It has been a very interesting week, with dropping oil prices being a leading headline around the world. Our interview this week was with Brent Skipper, the Owner of SkyCNG. The company sells compressed natural gas (CNG) conversion kits, and provides a lot of information for folks thinking about doing a CNG conversion.
Podcast Number Two – SkyCNG, October 19, 2014
News Recap for The Week of October 13, 2014
- NPR’s StateImpact reports that Pennsylvania Republican Governor Tom Corbett is opening the door to additional taxes on natural gas.
- New satellite data released by NASA and the University of Michigan show methane hotspots in the United States, but they probably predate fracking, as the USA Today explained.
- The Financial Times had a great story about Europe’s efforts to diversify natural gas supplies away from a reliance on Russia.
- The Herald-News says Waste Management is expanding its natural gas fleet.
- According to the AP, West Virginia saw modest benefits from oil and gas in 2013.
- North Dakota’s Republican Governor Jack Dalrymple sees a future in his state for capuring and using the natural gas currently being flared, according to FuelFix.
- The Arlington Star Telegram has an interesting story on fracking sand
- The Energy Information Administration (EIA) says that gas prices are very low in some regions that lack good pipeline options.
- Folks in the low-price regions are searching for more ways to use that gas, as reported by the TribLive.
- NGI’s Shale Daily reports that nobody likes to see gas wasted.
- The Rapid City Journal reports that North Dakota gas is getting more routes south.
- The Oil and Natural Gas Industry Labor-Management Committee released a study detailing industry job growth.
- Henry Hub’s dominance was questioned by Forbes.
- The Wall Street Journal had an editorial calling for a better gas plan in Europe.
- National Journal and many others reported on a new study questioning the climate benefits of natural gas.
- The guys on the Powering America podcast had a very interesting discussion on the impacts of various price points on various crude oil producers.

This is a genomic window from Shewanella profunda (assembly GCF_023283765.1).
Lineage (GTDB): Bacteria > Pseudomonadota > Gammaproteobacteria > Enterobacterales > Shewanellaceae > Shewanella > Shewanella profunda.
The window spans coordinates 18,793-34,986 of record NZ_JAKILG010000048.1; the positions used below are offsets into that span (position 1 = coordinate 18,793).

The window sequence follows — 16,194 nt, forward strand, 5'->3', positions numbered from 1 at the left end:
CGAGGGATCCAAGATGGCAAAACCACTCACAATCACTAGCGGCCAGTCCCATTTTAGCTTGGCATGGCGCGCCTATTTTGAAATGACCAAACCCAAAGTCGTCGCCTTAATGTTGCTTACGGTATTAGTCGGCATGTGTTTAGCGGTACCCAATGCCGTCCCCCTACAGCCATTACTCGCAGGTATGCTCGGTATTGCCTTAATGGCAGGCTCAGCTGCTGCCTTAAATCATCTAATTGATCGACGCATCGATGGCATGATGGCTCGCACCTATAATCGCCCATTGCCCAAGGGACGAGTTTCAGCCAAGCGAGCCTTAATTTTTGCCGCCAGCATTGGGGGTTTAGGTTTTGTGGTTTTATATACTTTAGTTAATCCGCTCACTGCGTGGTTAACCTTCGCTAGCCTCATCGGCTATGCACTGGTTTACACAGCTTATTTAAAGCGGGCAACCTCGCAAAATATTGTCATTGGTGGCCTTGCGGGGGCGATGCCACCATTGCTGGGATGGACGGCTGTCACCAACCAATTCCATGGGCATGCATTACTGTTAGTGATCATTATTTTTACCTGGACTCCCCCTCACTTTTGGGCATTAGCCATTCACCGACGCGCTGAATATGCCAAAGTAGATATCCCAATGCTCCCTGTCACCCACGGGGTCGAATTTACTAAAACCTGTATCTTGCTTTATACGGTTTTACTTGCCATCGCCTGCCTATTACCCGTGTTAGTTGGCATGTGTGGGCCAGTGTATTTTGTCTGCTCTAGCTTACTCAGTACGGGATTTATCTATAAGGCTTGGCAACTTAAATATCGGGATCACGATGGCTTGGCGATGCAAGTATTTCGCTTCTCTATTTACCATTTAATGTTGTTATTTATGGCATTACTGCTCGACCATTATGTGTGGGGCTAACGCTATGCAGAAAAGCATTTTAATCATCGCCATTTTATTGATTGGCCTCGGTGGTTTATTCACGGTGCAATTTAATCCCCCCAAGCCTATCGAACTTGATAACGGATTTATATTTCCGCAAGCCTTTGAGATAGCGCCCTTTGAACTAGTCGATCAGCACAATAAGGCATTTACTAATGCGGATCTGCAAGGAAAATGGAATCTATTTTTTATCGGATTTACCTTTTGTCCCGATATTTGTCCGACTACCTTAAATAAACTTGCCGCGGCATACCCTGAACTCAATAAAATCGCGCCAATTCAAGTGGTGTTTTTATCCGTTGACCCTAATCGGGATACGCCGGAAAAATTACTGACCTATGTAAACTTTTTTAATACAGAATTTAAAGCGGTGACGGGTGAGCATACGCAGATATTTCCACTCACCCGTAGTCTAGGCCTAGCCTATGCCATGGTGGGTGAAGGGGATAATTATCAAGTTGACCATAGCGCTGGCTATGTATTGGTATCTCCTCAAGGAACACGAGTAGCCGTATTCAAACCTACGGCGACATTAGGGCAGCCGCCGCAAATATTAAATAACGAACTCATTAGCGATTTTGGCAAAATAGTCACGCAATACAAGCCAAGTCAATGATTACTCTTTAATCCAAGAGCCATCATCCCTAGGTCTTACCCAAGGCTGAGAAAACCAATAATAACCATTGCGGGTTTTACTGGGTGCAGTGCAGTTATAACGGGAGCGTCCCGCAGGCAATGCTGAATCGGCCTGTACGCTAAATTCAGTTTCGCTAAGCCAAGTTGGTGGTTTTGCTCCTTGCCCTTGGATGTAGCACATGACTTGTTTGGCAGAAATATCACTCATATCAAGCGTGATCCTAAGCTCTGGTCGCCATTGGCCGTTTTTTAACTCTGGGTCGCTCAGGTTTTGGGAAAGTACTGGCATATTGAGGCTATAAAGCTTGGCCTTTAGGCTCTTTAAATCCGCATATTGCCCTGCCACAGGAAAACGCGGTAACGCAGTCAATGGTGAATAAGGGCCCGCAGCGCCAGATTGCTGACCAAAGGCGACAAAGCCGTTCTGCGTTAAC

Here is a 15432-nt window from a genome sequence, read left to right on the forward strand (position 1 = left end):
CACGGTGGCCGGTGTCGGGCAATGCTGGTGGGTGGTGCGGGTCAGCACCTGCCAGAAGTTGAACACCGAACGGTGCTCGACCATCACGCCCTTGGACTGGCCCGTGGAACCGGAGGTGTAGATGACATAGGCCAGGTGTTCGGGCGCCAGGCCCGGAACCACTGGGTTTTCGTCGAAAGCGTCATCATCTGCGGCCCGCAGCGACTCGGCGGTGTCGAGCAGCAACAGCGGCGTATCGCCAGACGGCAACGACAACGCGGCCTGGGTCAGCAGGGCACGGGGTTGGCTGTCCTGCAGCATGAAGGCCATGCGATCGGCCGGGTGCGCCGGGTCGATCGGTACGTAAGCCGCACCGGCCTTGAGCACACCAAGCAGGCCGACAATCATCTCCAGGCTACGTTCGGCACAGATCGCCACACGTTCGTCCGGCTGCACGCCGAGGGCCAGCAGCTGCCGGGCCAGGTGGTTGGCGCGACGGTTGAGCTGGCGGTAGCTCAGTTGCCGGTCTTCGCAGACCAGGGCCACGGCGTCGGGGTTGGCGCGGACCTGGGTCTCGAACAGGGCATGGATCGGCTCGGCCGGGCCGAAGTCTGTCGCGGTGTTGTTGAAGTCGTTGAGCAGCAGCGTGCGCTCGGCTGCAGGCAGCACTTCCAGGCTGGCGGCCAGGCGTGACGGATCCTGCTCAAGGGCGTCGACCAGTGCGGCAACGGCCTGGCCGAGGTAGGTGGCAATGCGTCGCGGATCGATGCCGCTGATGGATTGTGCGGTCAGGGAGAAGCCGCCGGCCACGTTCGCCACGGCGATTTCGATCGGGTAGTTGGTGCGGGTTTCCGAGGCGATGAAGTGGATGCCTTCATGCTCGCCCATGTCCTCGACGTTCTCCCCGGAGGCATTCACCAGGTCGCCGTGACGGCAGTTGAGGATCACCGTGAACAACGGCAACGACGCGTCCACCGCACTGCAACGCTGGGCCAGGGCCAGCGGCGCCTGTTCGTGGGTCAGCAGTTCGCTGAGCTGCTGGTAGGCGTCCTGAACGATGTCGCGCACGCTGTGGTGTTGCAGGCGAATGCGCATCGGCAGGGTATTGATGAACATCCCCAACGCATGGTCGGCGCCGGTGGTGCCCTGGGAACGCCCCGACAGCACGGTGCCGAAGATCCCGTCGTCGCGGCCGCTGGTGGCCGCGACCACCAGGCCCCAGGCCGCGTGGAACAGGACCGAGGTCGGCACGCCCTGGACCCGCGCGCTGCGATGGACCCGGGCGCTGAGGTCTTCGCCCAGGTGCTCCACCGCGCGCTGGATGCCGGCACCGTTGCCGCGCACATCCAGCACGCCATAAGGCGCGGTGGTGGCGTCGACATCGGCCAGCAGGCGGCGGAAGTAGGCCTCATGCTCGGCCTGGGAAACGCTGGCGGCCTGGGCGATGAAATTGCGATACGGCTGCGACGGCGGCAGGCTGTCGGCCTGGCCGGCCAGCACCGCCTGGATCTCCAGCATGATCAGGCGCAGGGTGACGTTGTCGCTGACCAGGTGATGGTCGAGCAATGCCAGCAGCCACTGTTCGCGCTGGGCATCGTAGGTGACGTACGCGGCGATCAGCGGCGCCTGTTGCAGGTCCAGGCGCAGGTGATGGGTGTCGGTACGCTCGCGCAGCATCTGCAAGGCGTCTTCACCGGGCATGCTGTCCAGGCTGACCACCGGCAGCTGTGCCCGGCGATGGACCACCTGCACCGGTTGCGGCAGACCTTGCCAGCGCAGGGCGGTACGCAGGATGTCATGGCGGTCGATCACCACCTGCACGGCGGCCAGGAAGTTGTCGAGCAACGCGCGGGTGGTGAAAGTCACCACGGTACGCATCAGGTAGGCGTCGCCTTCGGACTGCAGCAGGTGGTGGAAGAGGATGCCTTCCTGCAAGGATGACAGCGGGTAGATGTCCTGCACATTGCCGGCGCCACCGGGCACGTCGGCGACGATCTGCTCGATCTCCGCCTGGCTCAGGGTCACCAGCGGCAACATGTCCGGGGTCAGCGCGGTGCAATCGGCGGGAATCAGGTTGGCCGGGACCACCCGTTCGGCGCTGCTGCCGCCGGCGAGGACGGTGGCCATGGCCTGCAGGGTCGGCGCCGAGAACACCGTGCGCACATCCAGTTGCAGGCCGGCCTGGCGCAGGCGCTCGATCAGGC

- The Wall Street Journal reports U.S. natural gas prices are dropping.
- India is allowing natural gas prices to rise in order to keep its domestic production up, according to India.com.
- Chesapeake is selling of some assets in the Marcellus, according to NewsOK.
- Some landowners in Illinois are suing the state for delaying their fracking permits, according to local WSILTV.
- Dropping oil prices are analyzed by Michael Levi in Politico, Daniel Yergin in the Financial Times, and George Perry in Forbes.
Interview with Brent Skipper, Owner of SkyCNG
SkyCNG is a great site that has a lot of information on CNG conversions, and I had the opportunity to talk with its owner Brent Skipper. Brent told me he had a background in finance. He had been around the world and seen the popularity of natural gas vehicles in many countries, and was frustrated with the high price of gasoline, but he was unable to find enough information back home to make a conversion to natural gas himself. So he started SkyCNG as an informational website that would provide the information he could not find from anyone else.
As his website became more popular and he found products he was comfortable with, he began selling CNG conversion kits himself. His company focuses bi-fuel conversions on light-duty, gasoline vehicles. For the most part, that means adding a CNG system to a gasoline-powered light truck or van (he drives a bi-fuel Tundra himself). SkyCNG kits do not modify the existing gasoline system in any way, so if a driver gets to far from a CNG station the vehicle can run on regular gasoline.
Brent filled me in on the economics of a CNG conversion. He recommends his kits to anyone driving 25,000 to 30,000 miles per year. A typical conversion costs $6,000 to $7,000, and that cost can be recovered quickly if you drive enough miles. He said CNG conversions are most popular on V-8 trucks and vans, so his typical customers are electrical contractors, cleaning companies, and the like. Most commonly, the CNG tank will be installed in the bed of a truck, just behind the cab where a toolbox is often installed.
SkyCNG only sells its kits to qualified technicians. Finding a technician to do a CNG conversion can be a challenge, but SkyCNG can refer one and also helps train people for the job. Fleet managers, for example, are often trained through SkyCNG to install and maintain CNG systems.
Brent addressed some common concerns for me. On the refueling front, he said his customers typically refill at CNG fast-fill stations, which are rapidly spreading throughout the country. He did say that at-home refueling is not a very useful technicalogy at this time. Brent is not worried that oil prices will hurt the economics of CNG, as he says the differential between CNG and gasoline will still make a conversion worthwhile for anyone who puts a lot of miles on a truck. He did not see the safety of CNG as much different than gasoline, he warned against do-it-yourself tinkering for any kind of vehicle modification.
Sadly, he did not think that converting my Jetta made a lot of sense.
I really enjoyed my conversation with Brent, and I encourage you to check out SkyCNG.com. Also, be sure to check out SkyCNG’s youtube page for some more easily-to-understand information on this topic. One good example is this rundown on one of their most popular kits: